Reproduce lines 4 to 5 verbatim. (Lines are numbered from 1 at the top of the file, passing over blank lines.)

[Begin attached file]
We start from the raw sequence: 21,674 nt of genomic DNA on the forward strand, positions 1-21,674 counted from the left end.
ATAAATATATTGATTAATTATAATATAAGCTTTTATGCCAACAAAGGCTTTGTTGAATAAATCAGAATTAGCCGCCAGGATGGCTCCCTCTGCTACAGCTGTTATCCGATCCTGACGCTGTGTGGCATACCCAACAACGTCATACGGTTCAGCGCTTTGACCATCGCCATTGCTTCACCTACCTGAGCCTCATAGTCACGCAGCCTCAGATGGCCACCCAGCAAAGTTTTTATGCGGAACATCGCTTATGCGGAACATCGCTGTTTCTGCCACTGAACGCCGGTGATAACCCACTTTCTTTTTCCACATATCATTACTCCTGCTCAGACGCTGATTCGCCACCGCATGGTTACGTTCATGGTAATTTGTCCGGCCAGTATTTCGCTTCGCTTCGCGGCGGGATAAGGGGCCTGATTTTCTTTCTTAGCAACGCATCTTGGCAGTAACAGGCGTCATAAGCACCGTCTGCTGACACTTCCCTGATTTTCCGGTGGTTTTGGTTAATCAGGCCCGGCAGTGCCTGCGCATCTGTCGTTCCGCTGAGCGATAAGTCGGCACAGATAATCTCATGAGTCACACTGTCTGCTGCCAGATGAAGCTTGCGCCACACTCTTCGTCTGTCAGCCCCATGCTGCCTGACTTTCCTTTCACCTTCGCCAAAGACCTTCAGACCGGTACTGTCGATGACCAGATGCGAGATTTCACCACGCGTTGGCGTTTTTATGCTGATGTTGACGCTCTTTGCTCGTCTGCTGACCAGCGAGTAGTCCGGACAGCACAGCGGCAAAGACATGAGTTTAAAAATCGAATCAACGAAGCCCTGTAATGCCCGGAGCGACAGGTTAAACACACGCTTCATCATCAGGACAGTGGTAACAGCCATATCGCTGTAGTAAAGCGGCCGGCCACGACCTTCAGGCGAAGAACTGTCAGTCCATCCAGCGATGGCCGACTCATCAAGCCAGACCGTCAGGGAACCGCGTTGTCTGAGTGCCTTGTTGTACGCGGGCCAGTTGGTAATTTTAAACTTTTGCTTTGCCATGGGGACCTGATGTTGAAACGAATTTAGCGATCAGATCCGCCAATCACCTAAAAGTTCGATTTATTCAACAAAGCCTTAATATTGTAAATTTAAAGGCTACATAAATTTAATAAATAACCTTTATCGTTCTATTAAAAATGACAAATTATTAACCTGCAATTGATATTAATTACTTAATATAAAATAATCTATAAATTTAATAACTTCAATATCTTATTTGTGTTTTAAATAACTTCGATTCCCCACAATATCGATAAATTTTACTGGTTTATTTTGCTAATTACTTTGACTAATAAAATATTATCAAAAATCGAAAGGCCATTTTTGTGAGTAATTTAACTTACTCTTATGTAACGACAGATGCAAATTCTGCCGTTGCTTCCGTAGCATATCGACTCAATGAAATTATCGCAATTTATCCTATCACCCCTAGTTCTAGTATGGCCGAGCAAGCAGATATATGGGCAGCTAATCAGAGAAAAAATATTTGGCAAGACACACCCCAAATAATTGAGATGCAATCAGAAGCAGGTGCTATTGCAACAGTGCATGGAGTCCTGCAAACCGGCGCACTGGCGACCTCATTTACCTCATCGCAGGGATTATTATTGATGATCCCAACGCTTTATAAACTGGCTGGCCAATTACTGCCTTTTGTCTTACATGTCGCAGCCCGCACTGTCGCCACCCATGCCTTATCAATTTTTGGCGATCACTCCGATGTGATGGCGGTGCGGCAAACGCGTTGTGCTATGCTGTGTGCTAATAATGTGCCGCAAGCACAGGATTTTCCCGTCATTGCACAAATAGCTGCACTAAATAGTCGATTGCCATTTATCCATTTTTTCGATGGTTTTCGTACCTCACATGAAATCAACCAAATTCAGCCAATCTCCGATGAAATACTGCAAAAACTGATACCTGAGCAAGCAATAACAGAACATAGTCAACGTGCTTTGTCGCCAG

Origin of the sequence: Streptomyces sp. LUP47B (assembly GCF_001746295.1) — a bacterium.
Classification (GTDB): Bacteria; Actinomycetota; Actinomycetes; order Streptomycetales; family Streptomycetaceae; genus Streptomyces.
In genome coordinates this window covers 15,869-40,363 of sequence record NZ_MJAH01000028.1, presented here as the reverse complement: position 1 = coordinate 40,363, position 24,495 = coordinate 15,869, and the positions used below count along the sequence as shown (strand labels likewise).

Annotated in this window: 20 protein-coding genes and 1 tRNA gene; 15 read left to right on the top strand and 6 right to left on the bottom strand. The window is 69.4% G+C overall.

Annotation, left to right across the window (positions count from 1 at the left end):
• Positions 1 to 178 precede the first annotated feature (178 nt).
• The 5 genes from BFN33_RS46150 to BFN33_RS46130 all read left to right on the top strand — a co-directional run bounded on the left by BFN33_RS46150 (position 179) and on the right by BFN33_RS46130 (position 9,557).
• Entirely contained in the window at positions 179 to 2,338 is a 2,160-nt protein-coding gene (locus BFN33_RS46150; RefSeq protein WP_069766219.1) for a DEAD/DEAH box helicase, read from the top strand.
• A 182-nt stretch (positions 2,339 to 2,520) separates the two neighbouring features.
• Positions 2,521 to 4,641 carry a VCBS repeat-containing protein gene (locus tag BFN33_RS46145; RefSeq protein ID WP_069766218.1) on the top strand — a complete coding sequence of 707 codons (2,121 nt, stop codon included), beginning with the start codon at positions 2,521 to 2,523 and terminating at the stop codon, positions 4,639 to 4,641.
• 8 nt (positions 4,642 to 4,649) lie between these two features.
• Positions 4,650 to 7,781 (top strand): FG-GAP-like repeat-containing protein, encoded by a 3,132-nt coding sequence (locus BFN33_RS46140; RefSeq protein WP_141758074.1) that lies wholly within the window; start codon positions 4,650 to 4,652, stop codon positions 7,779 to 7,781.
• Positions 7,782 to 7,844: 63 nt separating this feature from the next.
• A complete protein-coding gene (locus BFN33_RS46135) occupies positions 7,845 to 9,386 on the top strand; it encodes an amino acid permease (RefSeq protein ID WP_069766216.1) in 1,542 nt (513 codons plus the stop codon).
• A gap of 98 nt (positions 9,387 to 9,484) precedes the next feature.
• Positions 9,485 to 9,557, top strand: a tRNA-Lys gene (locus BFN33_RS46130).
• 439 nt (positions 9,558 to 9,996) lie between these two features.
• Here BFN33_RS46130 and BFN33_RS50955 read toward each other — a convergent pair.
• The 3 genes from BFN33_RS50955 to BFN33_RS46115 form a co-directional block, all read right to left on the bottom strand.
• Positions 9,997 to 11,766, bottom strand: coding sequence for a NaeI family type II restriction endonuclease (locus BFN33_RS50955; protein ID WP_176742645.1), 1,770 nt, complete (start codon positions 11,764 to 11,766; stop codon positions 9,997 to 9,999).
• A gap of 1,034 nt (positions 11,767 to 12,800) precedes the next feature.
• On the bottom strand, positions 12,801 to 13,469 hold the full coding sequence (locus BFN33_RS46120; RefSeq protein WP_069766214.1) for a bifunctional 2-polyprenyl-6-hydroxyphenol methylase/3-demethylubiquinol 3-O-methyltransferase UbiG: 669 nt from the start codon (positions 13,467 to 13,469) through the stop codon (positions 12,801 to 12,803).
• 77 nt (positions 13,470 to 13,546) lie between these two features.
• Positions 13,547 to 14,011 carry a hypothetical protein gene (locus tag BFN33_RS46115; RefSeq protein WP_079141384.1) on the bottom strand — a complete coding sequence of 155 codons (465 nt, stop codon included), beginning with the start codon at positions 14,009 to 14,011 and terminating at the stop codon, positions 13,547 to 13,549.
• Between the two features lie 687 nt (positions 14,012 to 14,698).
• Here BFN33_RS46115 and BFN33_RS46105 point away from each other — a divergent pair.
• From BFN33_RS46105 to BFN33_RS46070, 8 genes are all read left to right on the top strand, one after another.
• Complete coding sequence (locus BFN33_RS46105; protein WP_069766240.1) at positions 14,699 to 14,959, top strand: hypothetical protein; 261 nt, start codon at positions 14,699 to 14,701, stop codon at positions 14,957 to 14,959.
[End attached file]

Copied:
Classification (GTDB): Bacteria; Actinomycetota; Actinomycetes; order Streptomycetales; family Streptomycetaceae; genus Streptomyces.
In genome coordinates this window covers 15,869-40,363 of sequence record NZ_MJAH01000028.1, presented here as the reverse complement: position 1 = coordinate 40,363, position 24,495 = coordinate 15,869, and the positions used below count along the sequence as shown (strand labels likewise).